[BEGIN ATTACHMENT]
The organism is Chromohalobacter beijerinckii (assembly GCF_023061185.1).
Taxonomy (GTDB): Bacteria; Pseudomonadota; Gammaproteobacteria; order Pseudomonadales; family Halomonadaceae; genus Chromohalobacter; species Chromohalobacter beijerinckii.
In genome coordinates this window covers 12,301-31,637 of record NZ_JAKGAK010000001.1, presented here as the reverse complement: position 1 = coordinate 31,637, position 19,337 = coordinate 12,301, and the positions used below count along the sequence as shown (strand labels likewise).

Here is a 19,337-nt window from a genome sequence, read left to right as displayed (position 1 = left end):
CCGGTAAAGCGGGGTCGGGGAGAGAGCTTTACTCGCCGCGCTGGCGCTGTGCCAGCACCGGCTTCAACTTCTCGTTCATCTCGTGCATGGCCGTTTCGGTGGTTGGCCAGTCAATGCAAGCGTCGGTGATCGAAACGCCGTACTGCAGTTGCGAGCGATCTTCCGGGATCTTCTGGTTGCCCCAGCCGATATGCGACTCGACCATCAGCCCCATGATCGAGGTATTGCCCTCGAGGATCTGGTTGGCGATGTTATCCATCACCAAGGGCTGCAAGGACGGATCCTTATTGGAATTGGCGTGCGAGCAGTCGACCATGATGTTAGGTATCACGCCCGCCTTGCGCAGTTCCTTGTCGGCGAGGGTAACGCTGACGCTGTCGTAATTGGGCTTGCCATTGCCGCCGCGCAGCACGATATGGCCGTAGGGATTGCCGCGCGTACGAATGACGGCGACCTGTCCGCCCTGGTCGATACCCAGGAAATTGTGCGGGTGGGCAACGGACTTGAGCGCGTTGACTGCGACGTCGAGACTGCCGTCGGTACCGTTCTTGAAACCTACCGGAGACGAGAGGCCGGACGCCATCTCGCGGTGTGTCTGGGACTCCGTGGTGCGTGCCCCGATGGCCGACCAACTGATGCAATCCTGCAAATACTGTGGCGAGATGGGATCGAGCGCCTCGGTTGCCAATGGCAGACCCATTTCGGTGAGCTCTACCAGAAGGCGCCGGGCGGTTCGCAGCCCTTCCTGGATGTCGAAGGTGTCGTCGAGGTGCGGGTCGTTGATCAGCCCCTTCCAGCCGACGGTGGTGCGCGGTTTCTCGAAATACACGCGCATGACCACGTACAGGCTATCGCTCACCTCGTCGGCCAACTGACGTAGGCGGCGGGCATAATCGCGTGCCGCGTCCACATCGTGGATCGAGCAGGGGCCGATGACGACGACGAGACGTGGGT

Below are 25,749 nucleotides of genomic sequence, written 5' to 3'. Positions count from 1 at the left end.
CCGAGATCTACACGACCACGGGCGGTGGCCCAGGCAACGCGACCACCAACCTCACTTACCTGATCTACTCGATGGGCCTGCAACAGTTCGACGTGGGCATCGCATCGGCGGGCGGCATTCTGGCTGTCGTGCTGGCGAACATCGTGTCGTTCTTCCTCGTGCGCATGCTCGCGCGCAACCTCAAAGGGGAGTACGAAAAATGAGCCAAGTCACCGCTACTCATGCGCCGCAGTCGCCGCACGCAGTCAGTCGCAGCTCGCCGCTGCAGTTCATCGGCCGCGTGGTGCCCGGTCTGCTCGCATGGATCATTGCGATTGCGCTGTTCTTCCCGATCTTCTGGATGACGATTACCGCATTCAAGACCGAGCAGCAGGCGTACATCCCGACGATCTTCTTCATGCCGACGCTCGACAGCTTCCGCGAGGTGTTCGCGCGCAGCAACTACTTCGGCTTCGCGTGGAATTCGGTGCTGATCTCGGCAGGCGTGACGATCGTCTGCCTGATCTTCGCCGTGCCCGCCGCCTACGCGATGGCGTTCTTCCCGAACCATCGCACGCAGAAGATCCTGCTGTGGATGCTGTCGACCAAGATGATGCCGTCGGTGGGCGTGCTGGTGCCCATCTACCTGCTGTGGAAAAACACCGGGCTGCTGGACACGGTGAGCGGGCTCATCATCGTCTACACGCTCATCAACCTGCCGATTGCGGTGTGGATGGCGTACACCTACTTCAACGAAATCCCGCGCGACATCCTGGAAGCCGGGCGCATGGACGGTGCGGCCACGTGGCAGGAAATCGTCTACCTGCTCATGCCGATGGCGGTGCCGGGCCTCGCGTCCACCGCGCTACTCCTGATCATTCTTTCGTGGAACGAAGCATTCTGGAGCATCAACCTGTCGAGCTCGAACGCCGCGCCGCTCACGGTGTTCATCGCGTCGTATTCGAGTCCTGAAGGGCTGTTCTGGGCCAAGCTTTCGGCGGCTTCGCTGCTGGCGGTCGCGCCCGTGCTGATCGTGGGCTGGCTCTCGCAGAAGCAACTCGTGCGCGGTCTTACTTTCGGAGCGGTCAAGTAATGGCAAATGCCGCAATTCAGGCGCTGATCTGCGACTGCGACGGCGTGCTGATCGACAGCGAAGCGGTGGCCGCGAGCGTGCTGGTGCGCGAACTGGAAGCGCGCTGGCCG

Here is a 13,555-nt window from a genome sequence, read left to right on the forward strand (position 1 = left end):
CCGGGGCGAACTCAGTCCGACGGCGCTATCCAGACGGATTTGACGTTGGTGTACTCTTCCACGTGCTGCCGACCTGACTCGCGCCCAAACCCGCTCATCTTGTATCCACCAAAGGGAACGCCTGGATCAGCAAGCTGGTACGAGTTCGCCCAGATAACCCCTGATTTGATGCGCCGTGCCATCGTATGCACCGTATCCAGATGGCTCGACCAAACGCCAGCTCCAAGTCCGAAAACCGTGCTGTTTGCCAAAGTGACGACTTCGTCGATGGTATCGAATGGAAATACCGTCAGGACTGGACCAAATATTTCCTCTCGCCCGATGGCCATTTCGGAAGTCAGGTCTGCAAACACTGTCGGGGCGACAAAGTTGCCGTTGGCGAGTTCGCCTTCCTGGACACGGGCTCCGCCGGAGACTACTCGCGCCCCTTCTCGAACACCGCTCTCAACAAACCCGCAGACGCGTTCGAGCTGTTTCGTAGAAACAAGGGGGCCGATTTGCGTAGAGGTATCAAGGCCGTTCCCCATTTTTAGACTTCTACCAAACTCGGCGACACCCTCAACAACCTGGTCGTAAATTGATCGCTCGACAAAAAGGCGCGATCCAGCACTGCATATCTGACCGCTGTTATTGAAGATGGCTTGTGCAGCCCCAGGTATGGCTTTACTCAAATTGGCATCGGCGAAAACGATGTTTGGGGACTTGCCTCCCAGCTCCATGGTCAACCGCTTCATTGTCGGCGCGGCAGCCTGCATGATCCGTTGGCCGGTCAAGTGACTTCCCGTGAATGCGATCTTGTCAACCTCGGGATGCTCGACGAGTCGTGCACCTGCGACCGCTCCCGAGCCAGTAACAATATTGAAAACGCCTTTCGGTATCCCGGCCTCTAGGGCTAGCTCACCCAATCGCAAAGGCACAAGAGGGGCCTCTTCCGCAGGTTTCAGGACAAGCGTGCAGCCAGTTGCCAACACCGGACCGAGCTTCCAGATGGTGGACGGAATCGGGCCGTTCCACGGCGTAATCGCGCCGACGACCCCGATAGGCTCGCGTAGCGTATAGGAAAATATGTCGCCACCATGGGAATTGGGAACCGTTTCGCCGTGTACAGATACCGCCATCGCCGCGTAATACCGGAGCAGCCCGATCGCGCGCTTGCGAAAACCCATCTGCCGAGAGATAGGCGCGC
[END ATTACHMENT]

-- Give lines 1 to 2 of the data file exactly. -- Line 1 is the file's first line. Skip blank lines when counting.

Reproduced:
The organism is Chromohalobacter beijerinckii (assembly GCF_023061185.1).
Taxonomy (GTDB): Bacteria; Pseudomonadota; Gammaproteobacteria; order Pseudomonadales; family Halomonadaceae; genus Chromohalobacter; species Chromohalobacter beijerinckii.